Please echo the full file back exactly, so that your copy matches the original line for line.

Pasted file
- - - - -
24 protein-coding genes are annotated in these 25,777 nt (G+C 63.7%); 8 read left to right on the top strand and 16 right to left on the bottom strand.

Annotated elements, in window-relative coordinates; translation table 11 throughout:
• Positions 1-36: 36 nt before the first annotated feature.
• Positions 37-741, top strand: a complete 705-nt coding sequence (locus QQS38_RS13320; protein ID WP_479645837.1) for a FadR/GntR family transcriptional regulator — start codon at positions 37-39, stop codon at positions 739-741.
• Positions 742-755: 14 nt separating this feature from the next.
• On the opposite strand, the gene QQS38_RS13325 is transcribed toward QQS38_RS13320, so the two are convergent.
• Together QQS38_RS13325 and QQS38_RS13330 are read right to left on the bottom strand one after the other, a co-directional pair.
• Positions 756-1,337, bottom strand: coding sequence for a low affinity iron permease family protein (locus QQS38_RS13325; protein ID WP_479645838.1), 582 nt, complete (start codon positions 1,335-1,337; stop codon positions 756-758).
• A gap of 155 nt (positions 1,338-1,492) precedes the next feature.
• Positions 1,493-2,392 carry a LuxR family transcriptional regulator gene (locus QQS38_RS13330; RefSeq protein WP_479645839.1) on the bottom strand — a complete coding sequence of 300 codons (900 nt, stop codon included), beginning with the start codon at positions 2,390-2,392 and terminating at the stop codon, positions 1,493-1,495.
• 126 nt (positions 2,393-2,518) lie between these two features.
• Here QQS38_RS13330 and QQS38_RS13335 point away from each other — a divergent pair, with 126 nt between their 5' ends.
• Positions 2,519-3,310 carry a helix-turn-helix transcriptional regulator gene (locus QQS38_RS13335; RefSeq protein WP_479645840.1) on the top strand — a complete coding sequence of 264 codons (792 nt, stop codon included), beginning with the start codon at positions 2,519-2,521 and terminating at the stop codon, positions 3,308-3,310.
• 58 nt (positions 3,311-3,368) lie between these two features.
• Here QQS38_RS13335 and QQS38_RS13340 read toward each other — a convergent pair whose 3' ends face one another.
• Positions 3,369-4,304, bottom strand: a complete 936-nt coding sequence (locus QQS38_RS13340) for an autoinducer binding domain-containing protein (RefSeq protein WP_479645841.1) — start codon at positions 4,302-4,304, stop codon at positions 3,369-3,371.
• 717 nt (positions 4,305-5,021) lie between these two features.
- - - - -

24 protein-coding genes are annotated in these 25,777 nt (G+C 63.7%); 8 read left to right on the top strand and 16 right to left on the bottom strand.

Annotated elements, in window-relative coordinates; translation table 11 throughout:
• Positions 1-36: 36 nt before the first annotated feature.
• Positions 37-741, top strand: a complete 705-nt coding sequence (locus QQS38_RS13320; protein ID WP_479645837.1) for a FadR/GntR family transcriptional regulator — start codon at positions 37-39, stop codon at positions 739-741.
• Positions 742-755: 14 nt separating this feature from the next.
• On the opposite strand, the gene QQS38_RS13325 is transcribed toward QQS38_RS13320, so the two are convergent.
• Together QQS38_RS13325 and QQS38_RS13330 are read right to left on the bottom strand one after the other, a co-directional pair.
• Positions 756-1,337, bottom strand: coding sequence for a low affinity iron permease family protein (locus QQS38_RS13325; protein ID WP_479645838.1), 582 nt, complete (start codon positions 1,335-1,337; stop codon positions 756-758).
• A gap of 155 nt (positions 1,338-1,492) precedes the next feature.
• Positions 1,493-2,392 carry a LuxR family transcriptional regulator gene (locus QQS38_RS13330; RefSeq protein WP_479645839.1) on the bottom strand — a complete coding sequence of 300 codons (900 nt, stop codon included), beginning with the start codon at positions 2,390-2,392 and terminating at the stop codon, positions 1,493-1,495.
• 126 nt (positions 2,393-2,518) lie between these two features.
• Here QQS38_RS13330 and QQS38_RS13335 point away from each other — a divergent pair, with 126 nt between their 5' ends.
• Positions 2,519-3,310 carry a helix-turn-helix transcriptional regulator gene (locus QQS38_RS13335; RefSeq protein WP_479645840.1) on the top strand — a complete coding sequence of 264 codons (792 nt, stop codon included), beginning with the start codon at positions 2,519-2,521 and terminating at the stop codon, positions 3,308-3,310.
• 58 nt (positions 3,311-3,368) lie between these two features.
• Here QQS38_RS13335 and QQS38_RS13340 read toward each other — a convergent pair whose 3' ends face one another.
• Positions 3,369-4,304, bottom strand: a complete 936-nt coding sequence (locus QQS38_RS13340) for an autoinducer binding domain-containing protein (RefSeq protein WP_479645841.1) — start codon at positions 4,302-4,304, stop codon at positions 3,369-3,371.
• 717 nt (positions 4,305-5,021) lie between these two features.